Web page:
The top economies in the world can be ranked by many different metrics. On an absolute dollar basis, the United States and China have been battling for some time for the top spot in the global economy, as China inches ever closer. However, since China has such a large population, its gross domestic product per capita dwindles in comparison to the United States and other countries. In fact, you won’t find China anywhere on this GDP-per-capita list of the top 50 economies in the world.
Using data from the International Monetary Fund and the Central Intelligence Agency, GOBankingRates ranked the 50 top economies in the world on the basis of GDP per capita. You might be surprised at some of the results — including which nation was named as the richest country.
Data is accurate as of August 5, 2019, and is subject to change.
50. Costa Rica
- GDP per capita: $11,810.18
Costa Rica’s GDP is propped up by a host of agricultural products, including bananas, pineapples, coffee and melons. Medical equipment is another important industry for the country.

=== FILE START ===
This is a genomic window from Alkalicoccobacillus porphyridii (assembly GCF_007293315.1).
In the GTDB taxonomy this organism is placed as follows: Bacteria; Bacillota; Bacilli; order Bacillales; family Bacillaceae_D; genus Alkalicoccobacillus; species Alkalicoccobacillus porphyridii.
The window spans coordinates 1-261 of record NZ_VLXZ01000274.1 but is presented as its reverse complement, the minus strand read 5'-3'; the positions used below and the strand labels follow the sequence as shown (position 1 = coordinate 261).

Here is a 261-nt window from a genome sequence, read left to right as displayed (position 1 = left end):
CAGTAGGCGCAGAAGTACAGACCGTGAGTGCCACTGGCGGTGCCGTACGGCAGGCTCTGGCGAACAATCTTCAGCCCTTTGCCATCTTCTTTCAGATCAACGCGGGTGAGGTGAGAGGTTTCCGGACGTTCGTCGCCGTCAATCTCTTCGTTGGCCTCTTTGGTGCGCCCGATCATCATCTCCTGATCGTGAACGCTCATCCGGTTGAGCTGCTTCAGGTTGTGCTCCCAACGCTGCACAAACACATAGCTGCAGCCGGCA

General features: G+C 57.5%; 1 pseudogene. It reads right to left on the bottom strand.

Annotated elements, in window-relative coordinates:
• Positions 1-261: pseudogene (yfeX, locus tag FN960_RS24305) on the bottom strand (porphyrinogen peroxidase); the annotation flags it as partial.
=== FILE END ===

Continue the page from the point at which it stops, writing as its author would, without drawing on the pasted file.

- GDP per capita: $13,382.06
Croatia has roughly the same land area and population as Costa Rica, but its GDP per capita is about 13% higher. Arable crops are the bread and butter for Croatia, including wheat, corn, barley, sugar beet and sunflower. Machine tools and chemicals and plastics are also important industry contributors to GDP.
- GDP per capita: $13,867.61
Poland relies on potatoes, fruits, vegetables, wheat and dairy products for its agricultural contributions to GDP. Other important industries include iron and steel, coal mining and machine building.
- GDP per capita: $14,264.25
This beautiful country with a capital city split by the Danube River relies on mining, metallurgy and construction materials to fuel its GDP. Important agricultural products in the parliamentary republic include wheat, corn and sunflower seeds.
- GDP per capita: $14,588.01
Home to the tango, steak, great wines and countless other cultural and architectural goodies, Argentina has one of the top 50 GDPs in the world. The population of over 44 million — which grew by an estimated 0.89% in 2018 — helps produce everything from motor vehicles, consumer durables and petrochemicals to sunflower seeds, lemons and soybeans.